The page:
Published: 09 July 2008
Green is the language of UQ’s $54M facility
Water harvesting, solar panels and a strategic shading system are among the environmentally sustainable features of The University of Queensland's newest smart building.
The V-shaped, General Purpose North 4 (GPN4), at the estimated cost of $54 million, will include an Australian-first Advanced Concepts Teaching Space (UQ ACTS), a Collaborative Teaching and Learning Space and will be the new home of the Institute for Continuing and TESOL Education (ICTE-UQ)
UQ Vice-Chancellor Professor Paul Greenfield said the building set the pace for Australian university learning space design.
“It includes an interactive lecture theatre and a “third generation” collaborative teaching and learning centre focussed on postgraduate students with busy work schedules,” Professor Greenfield said.
“Together these spaces will encourage levels of student-teacher interaction seen nowhere else in Australia.
“For example the 100-seat lecture theatre (ACTS) will enable students to give instantaneous feedback, so a teacher can know immediately if a student is struggling to grasp a concept or is losing interest.
“Used to full effect, this technology can give a large class the personalised quality of a small tutorial.”
The building's environmental features match its student-friendly innovations.
The building maximises natural light and has 10kw rooftop solar cells, automatic controls or movement sensors for internal lighting and air-conditioning, efficient light fittings, and windows that add to energy efficiency.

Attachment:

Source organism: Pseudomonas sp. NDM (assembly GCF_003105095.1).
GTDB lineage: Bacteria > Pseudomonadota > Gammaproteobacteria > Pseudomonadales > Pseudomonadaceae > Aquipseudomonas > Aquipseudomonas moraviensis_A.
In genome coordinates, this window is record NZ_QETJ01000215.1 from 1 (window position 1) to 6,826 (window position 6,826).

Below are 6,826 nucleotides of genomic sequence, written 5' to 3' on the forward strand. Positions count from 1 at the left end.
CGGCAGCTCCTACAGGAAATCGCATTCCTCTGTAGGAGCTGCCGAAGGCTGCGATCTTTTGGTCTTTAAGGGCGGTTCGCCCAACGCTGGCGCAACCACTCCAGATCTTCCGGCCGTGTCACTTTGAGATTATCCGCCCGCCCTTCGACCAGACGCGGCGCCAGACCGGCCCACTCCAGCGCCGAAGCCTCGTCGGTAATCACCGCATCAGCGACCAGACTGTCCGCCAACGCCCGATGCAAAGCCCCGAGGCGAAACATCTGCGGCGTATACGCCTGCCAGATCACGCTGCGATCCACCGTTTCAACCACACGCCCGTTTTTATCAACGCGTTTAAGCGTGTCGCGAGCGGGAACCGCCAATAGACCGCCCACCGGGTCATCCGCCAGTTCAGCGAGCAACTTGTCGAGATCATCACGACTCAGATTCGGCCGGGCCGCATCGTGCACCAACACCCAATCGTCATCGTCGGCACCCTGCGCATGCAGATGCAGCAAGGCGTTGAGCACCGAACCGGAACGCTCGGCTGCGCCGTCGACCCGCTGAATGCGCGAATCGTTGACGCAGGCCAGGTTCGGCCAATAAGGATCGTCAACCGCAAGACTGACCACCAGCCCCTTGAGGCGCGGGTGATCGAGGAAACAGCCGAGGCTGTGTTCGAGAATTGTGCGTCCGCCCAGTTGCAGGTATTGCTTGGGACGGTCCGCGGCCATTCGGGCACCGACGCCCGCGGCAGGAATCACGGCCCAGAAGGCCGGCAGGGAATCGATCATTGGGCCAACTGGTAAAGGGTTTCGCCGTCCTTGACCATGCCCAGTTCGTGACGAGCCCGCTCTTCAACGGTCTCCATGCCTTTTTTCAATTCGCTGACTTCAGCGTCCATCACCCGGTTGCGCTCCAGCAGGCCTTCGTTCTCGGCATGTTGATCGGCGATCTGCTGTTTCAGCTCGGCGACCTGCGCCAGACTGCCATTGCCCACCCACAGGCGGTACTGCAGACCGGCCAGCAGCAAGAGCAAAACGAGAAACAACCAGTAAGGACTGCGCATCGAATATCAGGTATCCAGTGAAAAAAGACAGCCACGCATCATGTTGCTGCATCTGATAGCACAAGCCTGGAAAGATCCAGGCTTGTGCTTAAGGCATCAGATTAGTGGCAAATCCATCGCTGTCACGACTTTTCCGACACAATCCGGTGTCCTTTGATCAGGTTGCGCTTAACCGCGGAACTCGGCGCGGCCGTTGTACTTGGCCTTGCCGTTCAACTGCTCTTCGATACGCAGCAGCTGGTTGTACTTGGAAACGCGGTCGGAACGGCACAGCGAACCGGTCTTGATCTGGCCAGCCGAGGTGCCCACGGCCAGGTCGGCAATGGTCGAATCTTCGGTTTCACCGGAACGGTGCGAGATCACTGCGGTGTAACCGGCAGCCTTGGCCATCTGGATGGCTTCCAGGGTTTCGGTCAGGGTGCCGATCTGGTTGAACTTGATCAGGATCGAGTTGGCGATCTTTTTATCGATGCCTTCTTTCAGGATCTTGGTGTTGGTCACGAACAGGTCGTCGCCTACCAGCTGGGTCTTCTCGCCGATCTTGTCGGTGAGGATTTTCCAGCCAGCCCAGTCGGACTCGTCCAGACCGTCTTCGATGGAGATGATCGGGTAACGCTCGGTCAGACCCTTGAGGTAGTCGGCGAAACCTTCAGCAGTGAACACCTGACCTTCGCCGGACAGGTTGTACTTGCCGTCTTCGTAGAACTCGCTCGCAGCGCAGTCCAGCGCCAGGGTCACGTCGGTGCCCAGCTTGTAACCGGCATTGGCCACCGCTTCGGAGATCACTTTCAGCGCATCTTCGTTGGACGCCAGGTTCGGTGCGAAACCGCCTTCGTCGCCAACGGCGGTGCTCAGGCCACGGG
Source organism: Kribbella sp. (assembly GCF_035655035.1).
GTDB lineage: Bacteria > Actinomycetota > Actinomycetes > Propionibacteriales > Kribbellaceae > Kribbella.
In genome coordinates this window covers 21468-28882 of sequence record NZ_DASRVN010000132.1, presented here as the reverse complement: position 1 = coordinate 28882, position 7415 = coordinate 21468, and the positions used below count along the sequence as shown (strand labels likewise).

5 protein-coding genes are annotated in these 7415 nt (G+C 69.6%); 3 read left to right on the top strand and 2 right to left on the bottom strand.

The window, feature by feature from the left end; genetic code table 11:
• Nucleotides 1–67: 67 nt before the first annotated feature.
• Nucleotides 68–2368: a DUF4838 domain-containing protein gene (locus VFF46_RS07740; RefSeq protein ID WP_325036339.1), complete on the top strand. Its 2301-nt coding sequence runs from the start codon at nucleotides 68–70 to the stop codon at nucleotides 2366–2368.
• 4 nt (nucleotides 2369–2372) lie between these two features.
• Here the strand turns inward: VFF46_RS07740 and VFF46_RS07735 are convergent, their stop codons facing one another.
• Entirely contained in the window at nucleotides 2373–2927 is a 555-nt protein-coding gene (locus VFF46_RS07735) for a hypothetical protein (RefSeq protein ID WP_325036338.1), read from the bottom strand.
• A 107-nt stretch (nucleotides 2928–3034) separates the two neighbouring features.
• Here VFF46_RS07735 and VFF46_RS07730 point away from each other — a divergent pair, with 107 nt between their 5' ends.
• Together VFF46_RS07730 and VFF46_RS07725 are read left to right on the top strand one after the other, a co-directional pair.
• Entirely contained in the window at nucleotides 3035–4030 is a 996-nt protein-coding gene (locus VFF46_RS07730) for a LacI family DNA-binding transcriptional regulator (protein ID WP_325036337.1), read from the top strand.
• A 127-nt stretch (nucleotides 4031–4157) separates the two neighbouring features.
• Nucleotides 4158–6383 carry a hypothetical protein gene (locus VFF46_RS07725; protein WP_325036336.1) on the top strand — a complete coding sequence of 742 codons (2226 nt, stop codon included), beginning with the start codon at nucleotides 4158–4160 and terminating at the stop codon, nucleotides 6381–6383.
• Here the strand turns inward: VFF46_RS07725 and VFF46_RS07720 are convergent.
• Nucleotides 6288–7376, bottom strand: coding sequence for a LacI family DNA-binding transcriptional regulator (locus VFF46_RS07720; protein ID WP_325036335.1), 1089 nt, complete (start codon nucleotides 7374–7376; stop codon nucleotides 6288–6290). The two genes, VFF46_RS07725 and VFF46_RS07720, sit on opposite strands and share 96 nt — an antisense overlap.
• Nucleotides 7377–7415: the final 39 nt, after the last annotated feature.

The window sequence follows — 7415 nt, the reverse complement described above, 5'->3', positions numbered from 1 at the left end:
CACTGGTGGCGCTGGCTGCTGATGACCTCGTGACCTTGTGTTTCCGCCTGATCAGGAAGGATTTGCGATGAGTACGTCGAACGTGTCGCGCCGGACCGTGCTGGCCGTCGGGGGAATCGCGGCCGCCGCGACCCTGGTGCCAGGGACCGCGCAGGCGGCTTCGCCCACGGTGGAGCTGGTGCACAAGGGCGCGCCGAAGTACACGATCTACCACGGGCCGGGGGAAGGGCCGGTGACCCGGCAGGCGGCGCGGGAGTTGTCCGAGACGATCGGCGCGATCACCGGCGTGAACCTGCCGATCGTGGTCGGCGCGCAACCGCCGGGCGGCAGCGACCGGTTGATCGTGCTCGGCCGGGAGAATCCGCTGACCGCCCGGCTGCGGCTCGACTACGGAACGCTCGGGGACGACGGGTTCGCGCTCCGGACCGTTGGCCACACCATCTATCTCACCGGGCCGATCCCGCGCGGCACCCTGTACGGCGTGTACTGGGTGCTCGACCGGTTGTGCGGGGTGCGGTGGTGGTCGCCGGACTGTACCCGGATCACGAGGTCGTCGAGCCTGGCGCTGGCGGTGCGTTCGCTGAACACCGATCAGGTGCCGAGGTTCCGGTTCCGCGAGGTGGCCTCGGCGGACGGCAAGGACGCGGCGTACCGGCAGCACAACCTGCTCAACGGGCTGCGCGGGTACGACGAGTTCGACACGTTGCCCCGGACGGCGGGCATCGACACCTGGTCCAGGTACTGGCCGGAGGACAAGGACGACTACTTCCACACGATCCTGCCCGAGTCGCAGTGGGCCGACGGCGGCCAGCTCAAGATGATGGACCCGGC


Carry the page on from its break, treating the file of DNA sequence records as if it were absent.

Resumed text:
Underground tanks (up to 220,000 litres) will hold enough rainwater and run-off for the building's landscaping and non-potable water needs.
Professor Greenfield said that UQ's capacity to build GPN4 was significantly due to the business strength of ICTE-UQ and the success of its director, Ms Christine Bundesen, and her team.
The self-funding ICTE-UQ is the building's main resident, with almost 4200 square metres of floorspace.
ICTE-UQ is this year estimated to generate $20 million in revenue, largely from provision of international English language and English teacher training, English language testing, customised continuing and professional education.
More than 6000 international and domestic students, teachers, tourists, working holiday makers, professionals and employees from more than 35 countries participated in ICTE-UQ programs and quality support services in 2007.
Ms Bundesen said the new headquarters featured stand-up email terminals in teaching floor lobbies, a dedicated learning centre with three multi-media laboratories, and IT facilities integrated in all teaching rooms and shared learning spaces.
A 200-seat auditorium and multi-function Terrace Room will accommodate orientations, lectures, workshops, presentations, events and functions.
“ICTE-UQ students and program participants will have access to world-class facilities and resources,” Ms Bundesen said.
“The technology and the collaborative facilities will greatly enhance teaching and training by, and professional development of, ICTE-UQ staff.
“Our new capacity to deliver programs in a single location will greatly enhance service provision and cross-cultural engagement.”
Additional student advantages from GPN4 include:
• Access to individual touch-screens to capture classroom interactions onto iPods, laptops, personal organisers and mobile phones;
• Two types of electronic whiteboard technology including the use of plasma monitors with touch sensitive facilities;
• Pods for up to 10 students with metre-wide screens that pop-up and retract depending on the teaching mode.
GPN4 was designed by Richard Kirk Architect and ML Design (in association).
UQ Chancellor Sir Llew Edwards will officially open General Purpose North 4 on the corner of University
Drive and Campbell Road, St Lucia, on July 14 at 11am.
Media: Eliza Plant at UQ Communications (07 3365 2619).
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